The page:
The Direct Link Between Quality and Finances in Hospitals

The Direct Link Between Quality and Finances in Hospitals

When you talk about Hospital Financial Data, the conversation soon leads to hospital cost and quality. This is mainly because of accountable care. Health systems didn’t need to concern themselves with achieving high-value care until accountable care took the healthcare industry by a storm in 2010. That’s because health systems had a predictable revenue stream from the fee-for-service payment model, and to account for their revenue, they were primarily interested in the financial data they acquired from patient volumes. So with this new system, hospital have to actually improve quality in order for them to increase their finances and make their financial data look more viable. Considering this direct correlation between quality and finances, here are some major points for hospitals to take note of in order to improve their quality

If you can’t measure quality, you can’t improve it:

In order to improve, you must first measure. This is simple logic but requires a lot. Measurement is very critical in quality improvement. Implementing changes takes time money and manpower and so it’s important to test and measure during the process. This helps to track changes, identify what works and improve as you go along. Deductively., measurement requires data. Data is very important in measurement. Not just any data but meaningful data. Having meaningful data which is then interpreted and understood is one of the first steps to quality improvement. This leads to the next principle

Make sure the correct data is available at the right time and in the right hands:

This goes exactly as it sounds. Health organizations need the right data at the right time and in the right hand. It’s a trifecta that must always go together for efficient quality improvement. For example, if you have the right data but at the wrong time, it might be useless. And if the right data is available at the right time but to the wrong person (or department) that data becomes either useless or misused. Having data flow efficiently through the organization is very important for quality improvement to take place.

Now back to the switch from fee-for-service. There are some new Clinical Quality and Operational Metrics Required for Value-based Purchasing

While the switch to value-based purchasing will ultimately improve both quality and cost outcomes, health systems now need the capability of tracking and analyzing many other metrics before they can comply with the government’s new mandates. These metrics include the following:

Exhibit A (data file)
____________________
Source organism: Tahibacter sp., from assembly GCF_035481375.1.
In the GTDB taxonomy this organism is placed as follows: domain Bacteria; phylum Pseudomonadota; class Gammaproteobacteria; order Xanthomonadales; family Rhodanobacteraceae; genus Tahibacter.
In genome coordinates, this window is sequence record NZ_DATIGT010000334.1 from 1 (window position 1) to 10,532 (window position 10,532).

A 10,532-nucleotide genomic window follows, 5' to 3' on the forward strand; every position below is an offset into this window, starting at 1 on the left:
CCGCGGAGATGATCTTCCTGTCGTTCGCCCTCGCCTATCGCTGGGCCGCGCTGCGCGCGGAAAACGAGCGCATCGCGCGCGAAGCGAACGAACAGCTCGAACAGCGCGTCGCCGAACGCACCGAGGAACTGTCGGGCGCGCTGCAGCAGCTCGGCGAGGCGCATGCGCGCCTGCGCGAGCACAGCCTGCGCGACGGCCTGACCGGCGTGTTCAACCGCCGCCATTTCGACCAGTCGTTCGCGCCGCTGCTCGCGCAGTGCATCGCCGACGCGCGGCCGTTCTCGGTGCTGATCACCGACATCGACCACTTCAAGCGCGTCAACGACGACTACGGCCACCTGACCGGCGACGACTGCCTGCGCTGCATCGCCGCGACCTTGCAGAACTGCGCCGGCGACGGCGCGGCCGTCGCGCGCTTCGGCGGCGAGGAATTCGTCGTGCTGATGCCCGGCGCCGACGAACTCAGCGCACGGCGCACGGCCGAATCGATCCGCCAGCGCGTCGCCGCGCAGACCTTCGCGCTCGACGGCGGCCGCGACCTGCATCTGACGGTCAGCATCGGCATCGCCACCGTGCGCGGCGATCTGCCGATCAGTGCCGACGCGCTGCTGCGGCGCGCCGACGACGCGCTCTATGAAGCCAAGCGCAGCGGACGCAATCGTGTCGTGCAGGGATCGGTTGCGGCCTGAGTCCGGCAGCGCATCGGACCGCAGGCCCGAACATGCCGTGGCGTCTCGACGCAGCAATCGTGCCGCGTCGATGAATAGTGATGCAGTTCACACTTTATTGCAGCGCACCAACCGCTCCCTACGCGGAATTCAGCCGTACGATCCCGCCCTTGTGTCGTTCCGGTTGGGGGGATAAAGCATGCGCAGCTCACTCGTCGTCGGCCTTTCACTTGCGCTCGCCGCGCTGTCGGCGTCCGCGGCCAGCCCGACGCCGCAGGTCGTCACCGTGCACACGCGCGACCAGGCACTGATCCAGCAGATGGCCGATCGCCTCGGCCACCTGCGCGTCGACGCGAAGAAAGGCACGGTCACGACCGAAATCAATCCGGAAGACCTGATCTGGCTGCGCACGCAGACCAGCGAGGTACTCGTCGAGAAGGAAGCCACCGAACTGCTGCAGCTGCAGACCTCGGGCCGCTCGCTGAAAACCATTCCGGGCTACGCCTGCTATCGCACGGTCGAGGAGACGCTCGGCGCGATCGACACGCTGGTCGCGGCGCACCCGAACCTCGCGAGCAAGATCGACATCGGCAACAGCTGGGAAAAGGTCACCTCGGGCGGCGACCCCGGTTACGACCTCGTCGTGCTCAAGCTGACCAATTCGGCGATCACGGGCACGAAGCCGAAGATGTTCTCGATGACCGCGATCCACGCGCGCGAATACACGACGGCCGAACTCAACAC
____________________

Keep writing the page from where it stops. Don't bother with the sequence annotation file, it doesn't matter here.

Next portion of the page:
Throughput:

The time it takes to complete a process, such as shortening the average wait time in the ER or reducing the time between cases in the OR, now translates directly into money and greatly affects quality. Improving throughput will benefit the organization by reducing cost and increasing patient satisfaction.

Quality:

With value-based purchasing, hospitals are required to assess and report measures of quality relative to defined benchmarks. Were patients given discharge instructions? Did the care manager schedule follow-up visits? How many falls occurred in the hospital? How many hospital-acquired infections? If hospitals don’t report their quality metrics, they’ll receive a penalty, further impacting their bottom line.

Readmissions:

Quality will also be assessed based on the rates of readmissions for all causes within a certain time period for specific patient populations. For example, what are the rates of heart failure, pneumonia and AMI readmissions within a 30- and 90-day period?

Mortality rates:

This is the rates at which patients die due to different diseases. What are the hospital’s mortality rates for pneumonia, heart failure and acute myocardial infarction (AMI) among its patient populations? High mortality rates in pneumonia, health failure and AMI will result in loss of incentives beginning in 2014.

Patient satisfaction:

Patient satisfaction is now tied directly to payment models. How satisfied are patients with their care experience? Was the room satisfactory? Was the family comfortable? Would they recommend the hospital?

Cost per episode of care:

Containing costs is now more important than ever as value-based purchasing systems strive to keep treatment consistent and expenditures appropriate and predictable. Reducing clinical process with variations will improve the cost structure.